allison ponthier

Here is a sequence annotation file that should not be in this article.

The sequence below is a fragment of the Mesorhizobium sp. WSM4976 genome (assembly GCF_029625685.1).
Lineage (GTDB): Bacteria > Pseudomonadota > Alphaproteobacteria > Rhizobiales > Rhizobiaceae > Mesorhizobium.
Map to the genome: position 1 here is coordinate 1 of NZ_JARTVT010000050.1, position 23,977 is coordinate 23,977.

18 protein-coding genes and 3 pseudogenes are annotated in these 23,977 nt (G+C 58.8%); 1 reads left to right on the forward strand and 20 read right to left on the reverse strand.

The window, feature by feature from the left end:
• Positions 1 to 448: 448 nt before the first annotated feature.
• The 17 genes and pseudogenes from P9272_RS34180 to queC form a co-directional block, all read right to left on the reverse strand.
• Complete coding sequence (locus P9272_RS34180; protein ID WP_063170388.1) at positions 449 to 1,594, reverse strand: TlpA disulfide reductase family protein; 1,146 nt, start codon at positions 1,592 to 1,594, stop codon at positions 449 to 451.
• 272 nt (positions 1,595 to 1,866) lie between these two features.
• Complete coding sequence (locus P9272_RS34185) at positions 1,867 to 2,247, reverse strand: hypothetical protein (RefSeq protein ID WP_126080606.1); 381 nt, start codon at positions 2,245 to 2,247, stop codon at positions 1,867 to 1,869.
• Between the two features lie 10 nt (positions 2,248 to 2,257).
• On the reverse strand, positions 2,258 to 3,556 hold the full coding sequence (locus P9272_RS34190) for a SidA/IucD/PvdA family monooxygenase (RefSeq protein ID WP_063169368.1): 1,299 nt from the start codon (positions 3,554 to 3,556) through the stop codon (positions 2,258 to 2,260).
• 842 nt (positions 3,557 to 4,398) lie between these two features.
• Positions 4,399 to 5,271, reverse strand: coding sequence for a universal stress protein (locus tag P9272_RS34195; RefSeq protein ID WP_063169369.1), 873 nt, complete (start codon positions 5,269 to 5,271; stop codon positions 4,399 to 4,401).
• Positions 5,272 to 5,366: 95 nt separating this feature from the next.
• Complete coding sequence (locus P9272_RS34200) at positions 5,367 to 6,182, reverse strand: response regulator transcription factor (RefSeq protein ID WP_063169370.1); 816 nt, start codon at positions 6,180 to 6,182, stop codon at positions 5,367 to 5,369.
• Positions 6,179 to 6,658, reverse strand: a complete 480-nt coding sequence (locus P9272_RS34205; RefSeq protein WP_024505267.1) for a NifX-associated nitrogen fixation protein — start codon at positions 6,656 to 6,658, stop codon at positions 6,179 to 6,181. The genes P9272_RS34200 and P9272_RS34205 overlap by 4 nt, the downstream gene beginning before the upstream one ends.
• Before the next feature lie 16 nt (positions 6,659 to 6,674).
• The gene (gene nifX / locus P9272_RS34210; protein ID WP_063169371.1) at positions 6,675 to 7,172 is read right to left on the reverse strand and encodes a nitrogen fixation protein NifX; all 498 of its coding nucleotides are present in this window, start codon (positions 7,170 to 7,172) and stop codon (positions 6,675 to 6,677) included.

As a wide-eyed misfit growing up in the Lone Star State, ALLISON PONTHIER built a world all her own to escape her strait-laced surroundings. The 24-year-old singer/songwriter spent her adolescence under the spell of eccentrics like Henry Selick, Vincent Price, and Elvira, whose warped sensibilities catalyzed her own creativity. At the age of 20, Ponthier fled the Bible belt for Brooklyn despite not knowing anyone in New York—an initially disastrous move that ultimately inspired the writing of her song “Cowboy,” a life-changing breakthrough on both a personal and artistic level. As she slowly found her footing in New York, Ponthier came to the realization that she could no longer deny her gay identity, a discovery that soon led to the writing of “Cowboy.” “I was having a hard time coming out to my family—or to anyone else for that matter—and I decided to write a song about what I was feeling, in a way I never had before,” she says. “I was sitting on my bed and the phrase ‘It took New York to make me a cowboy’ popped into my head, and I started singing it over and over. In its lucid confession of her deepest anxieties and self-doubt, “Cowboy” echoes Ponthier’s main mission as an artist. “A lot of my songs are about being uncomfortable in your own skin but getting to know yourself better, figuring out who you really are,” she says. “I mostly just try to make music that speaks to me, because I know there’s no way I’m the only person in the world who’s felt like this.” By bringing such a depth of attention to every aspect of her music, Ponthier has essentially created a more fully and extravagantly realized version of the world she retreated into as a kid back in Texas: a place where difference is endlessly celebrated, even as her songs push into painful terrain. “All these songs are stories from my life, and they’re all related to mental health, whether I’m talking about anxiety or identity or anything else I’ve gone through,” she says. “I hope it’s comforting to people to hear me talk about those things, especially other LGBTQ+ people. I hope that they see themselves in me, and that my fanbase can be a community where people can reach out and make friends and support each other and feel like they’re not alone.”